BOSTON, Mass. — One year after nationwide focus on water infrastructure arose due to contamination in Flint, Michigan, industry experts are discussing new approaches to immediate problems and strategies for the future.

A panel convened on Tuesday for a lecture entitled, “Rising to Meet the 21st Century Clean Water Challenge” at the Greenbuild International Conference and Expo 2017 at the Boston Convention and Exhibition Center.

Members emphasized the issues ahead of the U.S. as it works to preserve the most crucial source of life on Earth.

Currently, there are two major pieces of legislation dating back to the early 1970s which set standards to preserve water sources: the Clean Water Act and the Safe Drinking Water Act. Recent natural disasters, including Hurricanes Harvey and Irma, have served as a wake up call to the need for a new clean water infrastructure which can outlast severe storm damage.

Now, there are some important statistics to consider ahead of discussions to update the existing clean water infrastructure system so it operates on a fully functioning basis.

Currently, there are 16,000 wastewater treatment plants and 65,000 drinking water utilities in the U.S. The panelists also agreed that the industry is a job producer: for every $1 million invested in clean water infrastructure there are 28,000 jobs created.

Despite such advantages, the industry has yet to address the issue of how to replace workers who retire. In 2017 alone, the wastewater industry in Albany, New York lost 35 percent of its workforce, which hampers the ability of mid-sized cities to embrace the burgeoning marketplace.

This is important when considering 97 percent of wastewater treatment costs are taken on by municipalities, while the federal government handles the remaining three percent.

Efficiency is another issue facing clean water, as approximately 25 percent of treatment water leaks back into the ground. Additionally, most utility companies do not utilize full cost accounting, which some panelists argued should be a requirement going forward for the industry.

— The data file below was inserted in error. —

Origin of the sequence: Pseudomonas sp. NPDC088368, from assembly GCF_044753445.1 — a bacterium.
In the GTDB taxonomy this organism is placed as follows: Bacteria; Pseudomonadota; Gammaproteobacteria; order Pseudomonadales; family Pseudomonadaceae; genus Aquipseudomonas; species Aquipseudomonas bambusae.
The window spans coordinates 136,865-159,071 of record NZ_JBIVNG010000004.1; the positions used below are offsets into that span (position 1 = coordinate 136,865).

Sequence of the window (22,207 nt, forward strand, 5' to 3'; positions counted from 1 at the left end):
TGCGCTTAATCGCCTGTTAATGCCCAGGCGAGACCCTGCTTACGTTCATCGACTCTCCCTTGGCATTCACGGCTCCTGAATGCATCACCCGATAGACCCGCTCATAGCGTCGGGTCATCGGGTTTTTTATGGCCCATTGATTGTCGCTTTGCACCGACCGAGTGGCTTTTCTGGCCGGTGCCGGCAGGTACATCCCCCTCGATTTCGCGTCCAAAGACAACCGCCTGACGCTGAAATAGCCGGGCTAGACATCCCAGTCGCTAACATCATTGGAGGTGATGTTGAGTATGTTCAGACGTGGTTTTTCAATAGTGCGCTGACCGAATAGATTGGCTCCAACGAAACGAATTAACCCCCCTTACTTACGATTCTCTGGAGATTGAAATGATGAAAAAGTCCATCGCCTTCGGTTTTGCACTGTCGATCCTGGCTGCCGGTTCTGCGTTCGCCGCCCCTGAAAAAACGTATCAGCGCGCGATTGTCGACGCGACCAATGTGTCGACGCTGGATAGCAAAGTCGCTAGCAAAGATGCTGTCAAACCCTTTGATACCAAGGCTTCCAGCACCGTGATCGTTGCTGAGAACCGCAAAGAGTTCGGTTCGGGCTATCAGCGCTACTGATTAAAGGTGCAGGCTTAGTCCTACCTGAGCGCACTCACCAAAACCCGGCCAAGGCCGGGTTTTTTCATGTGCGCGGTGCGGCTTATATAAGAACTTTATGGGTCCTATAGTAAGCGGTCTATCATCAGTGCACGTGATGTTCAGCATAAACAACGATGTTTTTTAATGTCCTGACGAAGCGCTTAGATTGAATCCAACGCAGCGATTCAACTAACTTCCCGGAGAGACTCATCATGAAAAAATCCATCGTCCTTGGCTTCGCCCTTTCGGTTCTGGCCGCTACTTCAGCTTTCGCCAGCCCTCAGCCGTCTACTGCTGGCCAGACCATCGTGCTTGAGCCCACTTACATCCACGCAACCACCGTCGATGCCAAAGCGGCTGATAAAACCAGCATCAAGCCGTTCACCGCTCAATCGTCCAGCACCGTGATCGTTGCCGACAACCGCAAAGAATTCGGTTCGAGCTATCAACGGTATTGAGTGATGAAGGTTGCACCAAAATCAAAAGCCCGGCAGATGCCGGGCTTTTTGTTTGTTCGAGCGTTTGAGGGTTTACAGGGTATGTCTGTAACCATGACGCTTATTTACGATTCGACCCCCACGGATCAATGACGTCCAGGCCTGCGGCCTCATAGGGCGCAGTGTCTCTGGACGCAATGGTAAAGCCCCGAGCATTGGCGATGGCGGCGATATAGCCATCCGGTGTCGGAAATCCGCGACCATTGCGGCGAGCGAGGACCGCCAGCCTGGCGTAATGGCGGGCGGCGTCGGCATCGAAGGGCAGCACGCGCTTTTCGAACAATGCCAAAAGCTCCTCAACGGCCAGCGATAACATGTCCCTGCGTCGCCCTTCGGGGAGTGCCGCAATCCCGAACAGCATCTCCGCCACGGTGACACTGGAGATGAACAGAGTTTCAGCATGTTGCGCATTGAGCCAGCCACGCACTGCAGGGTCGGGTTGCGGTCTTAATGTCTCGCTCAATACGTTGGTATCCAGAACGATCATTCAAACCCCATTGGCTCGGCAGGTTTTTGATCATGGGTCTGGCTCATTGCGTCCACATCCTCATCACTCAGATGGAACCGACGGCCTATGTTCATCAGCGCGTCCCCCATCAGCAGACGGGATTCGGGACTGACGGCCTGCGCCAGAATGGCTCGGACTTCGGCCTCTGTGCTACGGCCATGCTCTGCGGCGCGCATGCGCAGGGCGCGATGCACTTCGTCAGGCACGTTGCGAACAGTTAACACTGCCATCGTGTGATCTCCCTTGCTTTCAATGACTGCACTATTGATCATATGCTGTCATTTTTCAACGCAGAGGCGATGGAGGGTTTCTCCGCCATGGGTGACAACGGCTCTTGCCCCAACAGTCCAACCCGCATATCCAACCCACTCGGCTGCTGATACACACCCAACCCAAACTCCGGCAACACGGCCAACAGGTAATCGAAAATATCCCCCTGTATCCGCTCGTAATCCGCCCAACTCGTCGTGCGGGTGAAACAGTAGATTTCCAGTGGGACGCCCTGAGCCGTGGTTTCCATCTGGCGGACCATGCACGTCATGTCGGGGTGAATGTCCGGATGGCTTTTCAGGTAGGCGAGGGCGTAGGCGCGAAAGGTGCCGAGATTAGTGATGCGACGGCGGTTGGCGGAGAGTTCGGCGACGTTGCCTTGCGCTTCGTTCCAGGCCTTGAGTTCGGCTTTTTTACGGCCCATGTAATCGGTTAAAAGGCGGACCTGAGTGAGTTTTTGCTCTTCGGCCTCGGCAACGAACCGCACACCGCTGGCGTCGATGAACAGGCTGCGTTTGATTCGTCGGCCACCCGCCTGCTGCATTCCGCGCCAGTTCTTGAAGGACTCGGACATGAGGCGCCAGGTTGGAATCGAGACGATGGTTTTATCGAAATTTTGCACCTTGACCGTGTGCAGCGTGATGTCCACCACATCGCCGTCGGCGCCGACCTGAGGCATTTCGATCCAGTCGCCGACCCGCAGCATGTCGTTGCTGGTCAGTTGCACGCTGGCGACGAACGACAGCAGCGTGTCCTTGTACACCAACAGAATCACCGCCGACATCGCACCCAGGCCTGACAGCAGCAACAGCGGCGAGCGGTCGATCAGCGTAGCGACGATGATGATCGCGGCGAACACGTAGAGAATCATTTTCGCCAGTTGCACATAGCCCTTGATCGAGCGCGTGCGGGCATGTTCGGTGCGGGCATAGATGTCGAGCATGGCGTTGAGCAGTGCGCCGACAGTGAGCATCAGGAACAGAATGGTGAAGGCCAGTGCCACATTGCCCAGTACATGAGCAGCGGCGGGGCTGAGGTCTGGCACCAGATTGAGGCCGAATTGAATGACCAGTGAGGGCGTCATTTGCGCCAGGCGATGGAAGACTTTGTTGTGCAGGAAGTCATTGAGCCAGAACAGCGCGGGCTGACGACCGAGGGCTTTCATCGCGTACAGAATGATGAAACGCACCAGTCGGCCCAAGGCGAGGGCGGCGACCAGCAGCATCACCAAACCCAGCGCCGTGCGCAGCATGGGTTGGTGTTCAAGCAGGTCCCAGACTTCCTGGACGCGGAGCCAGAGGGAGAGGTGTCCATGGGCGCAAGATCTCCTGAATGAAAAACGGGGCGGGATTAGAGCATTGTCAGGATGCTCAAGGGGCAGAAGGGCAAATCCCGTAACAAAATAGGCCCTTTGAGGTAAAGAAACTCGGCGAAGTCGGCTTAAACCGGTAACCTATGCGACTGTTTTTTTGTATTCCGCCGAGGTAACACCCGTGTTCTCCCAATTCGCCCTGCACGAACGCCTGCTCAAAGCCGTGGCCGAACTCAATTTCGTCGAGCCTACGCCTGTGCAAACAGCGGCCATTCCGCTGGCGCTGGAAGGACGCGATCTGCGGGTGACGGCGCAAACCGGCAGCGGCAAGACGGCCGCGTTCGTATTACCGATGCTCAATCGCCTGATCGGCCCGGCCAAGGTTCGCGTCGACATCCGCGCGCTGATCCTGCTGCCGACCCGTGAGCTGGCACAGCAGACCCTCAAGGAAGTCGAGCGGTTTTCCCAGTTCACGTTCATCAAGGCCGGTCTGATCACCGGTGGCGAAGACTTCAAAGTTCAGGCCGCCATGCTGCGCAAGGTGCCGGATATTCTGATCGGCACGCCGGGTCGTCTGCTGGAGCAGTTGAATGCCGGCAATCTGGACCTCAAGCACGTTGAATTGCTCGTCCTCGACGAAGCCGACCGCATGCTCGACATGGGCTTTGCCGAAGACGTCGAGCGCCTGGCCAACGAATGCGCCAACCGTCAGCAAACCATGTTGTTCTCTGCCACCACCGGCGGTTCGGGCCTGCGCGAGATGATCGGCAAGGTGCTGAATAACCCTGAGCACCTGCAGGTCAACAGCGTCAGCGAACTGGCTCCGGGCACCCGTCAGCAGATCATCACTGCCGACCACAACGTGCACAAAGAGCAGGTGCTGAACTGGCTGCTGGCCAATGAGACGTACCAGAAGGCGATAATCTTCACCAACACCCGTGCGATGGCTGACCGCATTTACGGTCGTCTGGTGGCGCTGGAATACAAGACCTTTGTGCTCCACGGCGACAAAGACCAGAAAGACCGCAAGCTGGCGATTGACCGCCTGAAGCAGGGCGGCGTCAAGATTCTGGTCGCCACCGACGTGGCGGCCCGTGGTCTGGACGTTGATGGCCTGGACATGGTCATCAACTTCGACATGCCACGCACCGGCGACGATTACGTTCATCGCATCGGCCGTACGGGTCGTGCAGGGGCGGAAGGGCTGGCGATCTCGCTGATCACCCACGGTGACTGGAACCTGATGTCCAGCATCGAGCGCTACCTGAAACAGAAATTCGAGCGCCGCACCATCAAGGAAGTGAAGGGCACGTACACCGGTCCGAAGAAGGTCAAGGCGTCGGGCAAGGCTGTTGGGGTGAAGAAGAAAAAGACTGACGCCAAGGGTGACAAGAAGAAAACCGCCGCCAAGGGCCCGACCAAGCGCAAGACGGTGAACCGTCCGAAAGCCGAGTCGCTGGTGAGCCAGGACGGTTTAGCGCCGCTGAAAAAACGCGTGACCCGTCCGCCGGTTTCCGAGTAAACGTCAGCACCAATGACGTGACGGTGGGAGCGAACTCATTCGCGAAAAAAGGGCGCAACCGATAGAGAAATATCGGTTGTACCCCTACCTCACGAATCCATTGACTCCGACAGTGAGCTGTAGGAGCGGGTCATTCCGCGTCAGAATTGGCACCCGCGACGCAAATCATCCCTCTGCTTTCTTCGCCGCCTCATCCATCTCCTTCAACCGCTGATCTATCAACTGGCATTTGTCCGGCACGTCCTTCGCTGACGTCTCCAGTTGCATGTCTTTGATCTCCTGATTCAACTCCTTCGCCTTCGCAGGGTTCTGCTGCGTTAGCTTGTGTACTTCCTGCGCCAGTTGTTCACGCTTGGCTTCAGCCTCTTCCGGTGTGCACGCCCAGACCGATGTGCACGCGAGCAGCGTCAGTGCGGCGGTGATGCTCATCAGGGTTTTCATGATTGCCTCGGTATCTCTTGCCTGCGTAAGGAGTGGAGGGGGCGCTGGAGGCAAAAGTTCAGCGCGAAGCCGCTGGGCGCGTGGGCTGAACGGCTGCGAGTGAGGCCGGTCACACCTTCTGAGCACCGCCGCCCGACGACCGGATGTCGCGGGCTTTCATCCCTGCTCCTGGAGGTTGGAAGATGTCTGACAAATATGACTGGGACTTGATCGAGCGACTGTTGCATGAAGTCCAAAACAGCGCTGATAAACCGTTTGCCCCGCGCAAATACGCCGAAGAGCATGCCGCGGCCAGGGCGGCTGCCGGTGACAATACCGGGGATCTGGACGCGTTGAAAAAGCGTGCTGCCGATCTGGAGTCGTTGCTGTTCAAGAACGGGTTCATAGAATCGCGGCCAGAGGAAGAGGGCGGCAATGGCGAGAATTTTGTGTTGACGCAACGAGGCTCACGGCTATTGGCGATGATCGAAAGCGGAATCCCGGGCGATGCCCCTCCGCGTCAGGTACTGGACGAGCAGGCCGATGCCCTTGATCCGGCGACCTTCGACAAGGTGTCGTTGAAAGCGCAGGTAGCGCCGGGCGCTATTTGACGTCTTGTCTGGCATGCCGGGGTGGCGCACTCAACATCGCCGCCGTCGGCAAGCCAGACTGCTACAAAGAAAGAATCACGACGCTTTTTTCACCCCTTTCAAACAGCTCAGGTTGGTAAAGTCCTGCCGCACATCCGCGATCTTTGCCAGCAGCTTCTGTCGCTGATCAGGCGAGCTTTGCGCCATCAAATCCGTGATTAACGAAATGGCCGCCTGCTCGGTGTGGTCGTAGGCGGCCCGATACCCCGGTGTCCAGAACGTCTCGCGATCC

This adjustment would ensure cost reductions while increasing efficiency for companies who primarily exist in rural communities. Eighty percent of water utilities serve less than 10,000 customers.

Adam Krantz, Chief Executive Officer of the National Association of Clean Water Agencies (NACWA), said the key to expanding wastewater as a utility is recognizing its uses beyond its original purposes. Krantz stated the issues regarding water quality and quantity are so widespread across various aspects of the country that it could encourage innovation in the largely static industry.

While the clean water companies devise innovative approaches to provide long lasting solutions, municipal and state governments will be responsible for addressing additional problems. The popularization of digital utility services, such as detection devices in pipes and fail-safe microchip systems, are being used to alert citizens ahead of potential repeat occurrences of what happened in Flint and Toledo.

However, Krantz said it is incumbent upon testers, who can now trace pollutants to parts per trillion, not to cause a public panic. He said low-income populations in rural communities are overwhelmingly reliant on waste water treatment facilities, which increases the importance of their work as well as the call for developing public-private partnerships to meet the growing needs of constituents.

An effort to centralize services and standards through the federal government also remains an option worth pursuing, according to Krantz. He described the private sector’s role as an effort to “make sure everyone rises and works together” on the issues ahead of the industry.

Jim Proctor is Senior Vice President and General Counsel at McWane, Inc., one of the largest manufacturers of infrastructure building blocks. He explained Americans typically regard water infrastructure with an ‘out of sight, out mind’ attitude, but he said it is important to update systems which were first implemented over 150 years ago. Such an investment would lead to more jobs, increasing revenues, and additional resources to approach future challenges.

A plan, crafted through meetings between industry players, is seeking to find ways at removing barriers to investment, while promoting funding and innovation opportunities. According to Proctor, the working group composed of prominent industry members has actively consulted Congress on how to craft an improved clean water infrastructure agenda.

While some companies would be unable to participate due to geographic isolation, Proctor said Congress should reverse the trend of decreasing water infrastructure appropriations.

“Water is, and must be, a non-partisan issue,” Proctor said. “We are all dependent on water for life and together we can meet those challenges.”

In addition to funding, Proctor called for the industry, which he admitted is weary of sudden change due to high expectations, to pursue innovative methods and share best practices in order to spread the most effective approaches nationwide. He said scarcity creates a situation for innovation in how to raise funds for clean water as well as how to develop new technological methods.

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